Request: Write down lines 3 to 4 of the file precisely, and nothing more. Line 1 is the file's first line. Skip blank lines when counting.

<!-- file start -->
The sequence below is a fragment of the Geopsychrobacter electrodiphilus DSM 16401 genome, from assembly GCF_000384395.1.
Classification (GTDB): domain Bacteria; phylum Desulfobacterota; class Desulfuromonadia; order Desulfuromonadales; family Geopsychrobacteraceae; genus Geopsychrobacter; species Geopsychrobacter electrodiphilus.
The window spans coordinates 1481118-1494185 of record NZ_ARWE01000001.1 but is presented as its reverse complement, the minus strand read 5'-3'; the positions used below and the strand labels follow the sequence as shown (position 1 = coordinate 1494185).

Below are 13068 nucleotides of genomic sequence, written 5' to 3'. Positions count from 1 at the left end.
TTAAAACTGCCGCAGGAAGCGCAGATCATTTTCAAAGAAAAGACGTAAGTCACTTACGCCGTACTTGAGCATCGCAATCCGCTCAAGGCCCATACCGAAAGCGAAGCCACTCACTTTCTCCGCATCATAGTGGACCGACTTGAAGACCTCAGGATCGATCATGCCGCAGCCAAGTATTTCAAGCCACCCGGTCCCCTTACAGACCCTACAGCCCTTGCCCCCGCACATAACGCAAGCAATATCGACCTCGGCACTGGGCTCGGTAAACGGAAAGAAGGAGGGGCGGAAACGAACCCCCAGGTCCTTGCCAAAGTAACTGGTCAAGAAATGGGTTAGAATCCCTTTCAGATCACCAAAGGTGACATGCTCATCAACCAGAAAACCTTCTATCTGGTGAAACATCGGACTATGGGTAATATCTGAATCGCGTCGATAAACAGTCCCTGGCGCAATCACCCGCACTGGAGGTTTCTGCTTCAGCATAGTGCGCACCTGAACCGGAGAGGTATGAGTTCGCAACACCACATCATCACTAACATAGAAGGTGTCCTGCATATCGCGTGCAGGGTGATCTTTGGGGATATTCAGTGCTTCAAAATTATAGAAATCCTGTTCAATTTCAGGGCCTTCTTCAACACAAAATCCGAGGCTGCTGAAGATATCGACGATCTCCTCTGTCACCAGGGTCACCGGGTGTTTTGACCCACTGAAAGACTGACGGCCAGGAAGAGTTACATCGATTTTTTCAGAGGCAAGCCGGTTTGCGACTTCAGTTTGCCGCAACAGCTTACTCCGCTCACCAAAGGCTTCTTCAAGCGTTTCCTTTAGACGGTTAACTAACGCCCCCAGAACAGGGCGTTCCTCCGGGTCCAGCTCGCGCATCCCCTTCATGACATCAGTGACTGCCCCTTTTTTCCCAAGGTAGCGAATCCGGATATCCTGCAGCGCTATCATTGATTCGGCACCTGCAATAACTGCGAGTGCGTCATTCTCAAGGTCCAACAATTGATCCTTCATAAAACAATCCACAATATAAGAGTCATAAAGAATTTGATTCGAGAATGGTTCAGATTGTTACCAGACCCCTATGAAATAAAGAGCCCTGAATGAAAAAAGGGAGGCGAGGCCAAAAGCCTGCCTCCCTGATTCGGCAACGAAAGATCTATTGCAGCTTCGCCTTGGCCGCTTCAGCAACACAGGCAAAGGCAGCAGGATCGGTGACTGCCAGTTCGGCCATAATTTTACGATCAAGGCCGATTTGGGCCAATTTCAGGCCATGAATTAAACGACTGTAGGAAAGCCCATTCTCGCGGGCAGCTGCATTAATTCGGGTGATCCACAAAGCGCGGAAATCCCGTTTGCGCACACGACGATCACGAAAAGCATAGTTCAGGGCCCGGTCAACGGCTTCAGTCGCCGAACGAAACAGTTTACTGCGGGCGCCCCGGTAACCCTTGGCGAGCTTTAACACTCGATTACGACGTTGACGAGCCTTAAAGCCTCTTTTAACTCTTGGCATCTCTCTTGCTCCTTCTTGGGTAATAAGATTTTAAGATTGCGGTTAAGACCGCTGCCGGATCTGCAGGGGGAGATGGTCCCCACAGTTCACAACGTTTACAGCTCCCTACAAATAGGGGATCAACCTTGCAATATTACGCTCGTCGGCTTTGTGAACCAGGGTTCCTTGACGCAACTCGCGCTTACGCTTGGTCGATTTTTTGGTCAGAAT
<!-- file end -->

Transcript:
The window spans coordinates 1481118-1494185 of record NZ_ARWE01000001.1 but is presented as its reverse complement, the minus strand read 5'-3'; the positions used below and the strand labels follow the sequence as shown (position 1 = coordinate 1494185).

Below are 13068 nucleotides of genomic sequence, written 5' to 3'. Positions count from 1 at the left end.